Joel and Ethan Coen have lured moviegoers to films ranging from “The Big Lebowski” to “No Country for Old Men.” Can they now direct football fans to blow tens of thousands of dollars on a new Mercedes?
That will be the challenge come Sunday, when a 30-second ad will air during Super Bowl LI featuring Peter Fonda, the auto manufacturer’s slick AMG roadster, and a gang of burly bikers listening to Steppenwolf’s “Born to be Wild.” The question, of course, will be if the Coens can make the kind of art that leads to commerce.
Based on the teaser made available online – a 60-second behemoth that will no doubt be ill-served by the editor’s knife when it is cut down to half that length – the answer may be “No.” After spending time with the colorful denizens of the tavern (it’s called “Tiny’s,” by the way) it’s hard to figure out why anyone other than the crowd at the bar would want to leave the place and take a gander at the car outside.
Mercedes’ new ad hinges on whether the hundreds of millions of viewers who will tune in to Fox this Sunday to watch the Atlanta Falcons scrap with the New England Patriots have any sort of affinity for Peter Fonda. The actor, known for, among other things, his role in the seminal 1969 film “Easy Rider” (which he co-wrote and produced), has been quieter in Hollywood as of late. Some of his most recent performances were in the Showtime series “Californication” and a remake of the Western “3:10 to Yuma” that starred Christian Bale and Russell Crowe.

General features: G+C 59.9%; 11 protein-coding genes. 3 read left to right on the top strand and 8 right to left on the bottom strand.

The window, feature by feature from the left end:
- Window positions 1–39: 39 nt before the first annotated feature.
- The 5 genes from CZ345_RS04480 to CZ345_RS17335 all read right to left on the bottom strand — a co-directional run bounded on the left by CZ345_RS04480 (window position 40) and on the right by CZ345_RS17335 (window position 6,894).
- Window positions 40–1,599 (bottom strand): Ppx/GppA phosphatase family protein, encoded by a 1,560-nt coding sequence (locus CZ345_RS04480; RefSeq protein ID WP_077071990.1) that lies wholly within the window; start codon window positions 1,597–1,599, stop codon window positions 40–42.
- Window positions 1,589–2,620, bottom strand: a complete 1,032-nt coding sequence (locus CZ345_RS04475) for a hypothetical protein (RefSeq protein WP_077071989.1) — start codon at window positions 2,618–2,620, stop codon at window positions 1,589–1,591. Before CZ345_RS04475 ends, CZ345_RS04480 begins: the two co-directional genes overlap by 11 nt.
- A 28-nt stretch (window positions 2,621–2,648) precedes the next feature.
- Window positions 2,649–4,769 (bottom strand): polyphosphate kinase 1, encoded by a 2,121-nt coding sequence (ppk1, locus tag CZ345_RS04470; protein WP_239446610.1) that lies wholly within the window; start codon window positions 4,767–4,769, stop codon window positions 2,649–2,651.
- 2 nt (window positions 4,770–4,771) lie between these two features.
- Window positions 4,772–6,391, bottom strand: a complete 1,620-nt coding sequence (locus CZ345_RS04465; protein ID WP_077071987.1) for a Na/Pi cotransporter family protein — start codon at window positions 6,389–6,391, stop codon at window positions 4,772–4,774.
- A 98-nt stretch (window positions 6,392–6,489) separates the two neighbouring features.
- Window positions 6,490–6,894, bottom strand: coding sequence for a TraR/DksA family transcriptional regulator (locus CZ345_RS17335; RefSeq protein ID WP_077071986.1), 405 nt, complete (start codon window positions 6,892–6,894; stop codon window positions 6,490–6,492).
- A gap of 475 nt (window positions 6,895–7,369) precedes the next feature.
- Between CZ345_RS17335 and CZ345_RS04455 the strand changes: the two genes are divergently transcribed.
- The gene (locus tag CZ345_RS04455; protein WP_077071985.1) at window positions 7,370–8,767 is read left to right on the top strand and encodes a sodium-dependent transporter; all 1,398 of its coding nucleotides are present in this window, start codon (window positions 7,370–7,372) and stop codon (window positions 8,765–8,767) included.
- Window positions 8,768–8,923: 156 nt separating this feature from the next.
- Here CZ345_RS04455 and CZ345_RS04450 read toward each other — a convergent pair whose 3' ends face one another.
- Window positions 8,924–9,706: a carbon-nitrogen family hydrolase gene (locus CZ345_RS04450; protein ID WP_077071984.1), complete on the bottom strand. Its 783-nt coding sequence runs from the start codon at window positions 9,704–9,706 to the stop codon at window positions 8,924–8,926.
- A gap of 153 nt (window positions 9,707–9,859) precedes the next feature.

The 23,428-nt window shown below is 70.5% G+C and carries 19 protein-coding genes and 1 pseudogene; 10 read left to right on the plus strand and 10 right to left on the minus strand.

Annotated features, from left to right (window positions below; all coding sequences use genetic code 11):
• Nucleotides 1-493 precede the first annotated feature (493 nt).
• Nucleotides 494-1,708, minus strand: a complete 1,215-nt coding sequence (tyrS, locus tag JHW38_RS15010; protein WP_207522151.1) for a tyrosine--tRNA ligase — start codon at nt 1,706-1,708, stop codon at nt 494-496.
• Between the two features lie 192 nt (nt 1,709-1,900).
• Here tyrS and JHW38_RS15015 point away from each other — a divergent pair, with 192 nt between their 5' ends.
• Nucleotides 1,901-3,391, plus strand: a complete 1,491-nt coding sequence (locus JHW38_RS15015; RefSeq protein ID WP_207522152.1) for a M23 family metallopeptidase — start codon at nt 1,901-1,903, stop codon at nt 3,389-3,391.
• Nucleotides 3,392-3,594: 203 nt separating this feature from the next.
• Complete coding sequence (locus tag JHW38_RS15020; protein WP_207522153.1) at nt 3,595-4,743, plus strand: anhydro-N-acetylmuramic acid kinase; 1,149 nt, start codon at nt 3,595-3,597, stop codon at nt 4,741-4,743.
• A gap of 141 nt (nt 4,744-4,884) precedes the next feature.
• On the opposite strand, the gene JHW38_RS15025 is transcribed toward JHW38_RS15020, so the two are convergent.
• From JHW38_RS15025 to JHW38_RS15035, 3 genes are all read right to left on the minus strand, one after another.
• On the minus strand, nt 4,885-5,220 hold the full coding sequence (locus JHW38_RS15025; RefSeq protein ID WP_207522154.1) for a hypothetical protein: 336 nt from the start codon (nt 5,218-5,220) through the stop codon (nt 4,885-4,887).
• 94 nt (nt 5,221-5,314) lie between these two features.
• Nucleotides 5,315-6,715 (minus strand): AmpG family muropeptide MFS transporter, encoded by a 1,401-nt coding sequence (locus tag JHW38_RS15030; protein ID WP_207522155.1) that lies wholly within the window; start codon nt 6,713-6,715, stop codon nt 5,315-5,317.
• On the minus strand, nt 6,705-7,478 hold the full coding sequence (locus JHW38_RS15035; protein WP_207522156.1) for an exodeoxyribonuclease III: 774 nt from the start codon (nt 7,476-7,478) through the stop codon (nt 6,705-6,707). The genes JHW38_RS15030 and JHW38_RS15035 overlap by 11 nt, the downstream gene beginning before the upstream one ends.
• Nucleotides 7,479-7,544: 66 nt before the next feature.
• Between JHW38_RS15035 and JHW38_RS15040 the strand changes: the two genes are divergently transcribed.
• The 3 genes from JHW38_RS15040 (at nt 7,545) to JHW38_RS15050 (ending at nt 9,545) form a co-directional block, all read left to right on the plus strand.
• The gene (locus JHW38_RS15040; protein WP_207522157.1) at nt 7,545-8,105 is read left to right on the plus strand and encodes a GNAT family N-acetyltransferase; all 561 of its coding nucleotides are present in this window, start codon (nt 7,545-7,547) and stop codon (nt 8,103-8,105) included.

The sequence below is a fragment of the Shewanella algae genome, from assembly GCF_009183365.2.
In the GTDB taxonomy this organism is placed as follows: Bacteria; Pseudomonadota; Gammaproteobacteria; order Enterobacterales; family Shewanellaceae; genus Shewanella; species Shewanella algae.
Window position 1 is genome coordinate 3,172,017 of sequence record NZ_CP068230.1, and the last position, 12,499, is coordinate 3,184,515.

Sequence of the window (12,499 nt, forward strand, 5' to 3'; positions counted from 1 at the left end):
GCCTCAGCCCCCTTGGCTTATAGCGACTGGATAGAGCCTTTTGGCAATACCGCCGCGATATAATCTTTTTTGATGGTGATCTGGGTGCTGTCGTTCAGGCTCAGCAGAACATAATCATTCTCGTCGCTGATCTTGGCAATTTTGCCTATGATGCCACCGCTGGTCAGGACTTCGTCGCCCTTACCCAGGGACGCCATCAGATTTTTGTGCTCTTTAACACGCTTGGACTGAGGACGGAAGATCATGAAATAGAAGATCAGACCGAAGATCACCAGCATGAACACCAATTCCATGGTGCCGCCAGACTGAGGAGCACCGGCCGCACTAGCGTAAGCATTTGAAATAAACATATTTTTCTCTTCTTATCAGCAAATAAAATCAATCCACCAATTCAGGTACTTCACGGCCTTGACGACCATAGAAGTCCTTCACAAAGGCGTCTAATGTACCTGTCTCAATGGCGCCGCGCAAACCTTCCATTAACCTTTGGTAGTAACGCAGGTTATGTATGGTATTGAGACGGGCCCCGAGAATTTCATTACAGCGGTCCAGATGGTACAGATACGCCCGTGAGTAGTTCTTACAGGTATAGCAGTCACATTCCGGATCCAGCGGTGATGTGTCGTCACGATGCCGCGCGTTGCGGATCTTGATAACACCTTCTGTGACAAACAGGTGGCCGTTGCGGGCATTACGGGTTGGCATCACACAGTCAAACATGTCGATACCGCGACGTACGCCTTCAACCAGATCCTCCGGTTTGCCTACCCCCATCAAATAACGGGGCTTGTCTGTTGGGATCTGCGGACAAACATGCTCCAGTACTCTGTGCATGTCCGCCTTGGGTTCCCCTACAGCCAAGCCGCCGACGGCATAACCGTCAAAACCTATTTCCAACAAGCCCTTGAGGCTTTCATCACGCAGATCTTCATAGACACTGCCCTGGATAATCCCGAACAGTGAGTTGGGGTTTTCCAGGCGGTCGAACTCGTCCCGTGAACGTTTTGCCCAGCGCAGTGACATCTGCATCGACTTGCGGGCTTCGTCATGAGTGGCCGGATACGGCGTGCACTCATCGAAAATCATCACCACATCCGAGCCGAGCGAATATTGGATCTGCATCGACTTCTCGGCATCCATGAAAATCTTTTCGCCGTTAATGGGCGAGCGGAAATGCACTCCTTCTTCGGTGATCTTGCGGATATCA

The Super Bowl is typically a place for celebrities-of-the-moment, not of a certain era. Kim Kardashian for Skechers. Korean rapper Psy for Wonderful Pistachios. Seth Rogen and Amy Schumer for Bud Light. Alec Baldwin for Amazon. To be sure, there are exceptions to the rule, and they stand apart from the pack, like Jeff Bridges for Wix.com or Clint Eastwood or Bob Dylan for Chrysler. But the former example is more common.
In Tiny’s, Fonda is revered. There is a shrine built in his honor in a small alcove, and one of the Tiny bikers even has a tattoo that looks just the way the actor did in the film. That’s meant to convince us when the entire crew stops butting heads, partying and carrying on to rush out to the parking lot when they hear they are blocked in by an interloper (which turns out to be the Mercedes). Fonda’s appearance, for these folks, is a Rapture of sorts.
Too bad he doesn’t hang around very long after the camera pans longingly over his Mercedes automobile.
And it’s too bad the Tiny’s bikers aren’t the only ones the Coen brothers have to persuade. On Madison Avenue, bikers who harbor fond memories of “Easy Rider” aren’t the target. It’s people between the ages of 18 and 49. How many of those folks on the younger end of the spectrum are more familiar with “The Fast and the Furious” than they are “Easy Rider,” a Dennis Hopper-directed classic?
Who could question anything the Coen Brothers do? This miniature movie is an lovingly crafted ode to bikers, bars, Steppenwolf, “Easy Rider,” and luxury automobiles. But is it a formidable pitch to a younger generation that tunes in for the gridiron classic? Or a signal that they may not be watching in a number similar to their elders?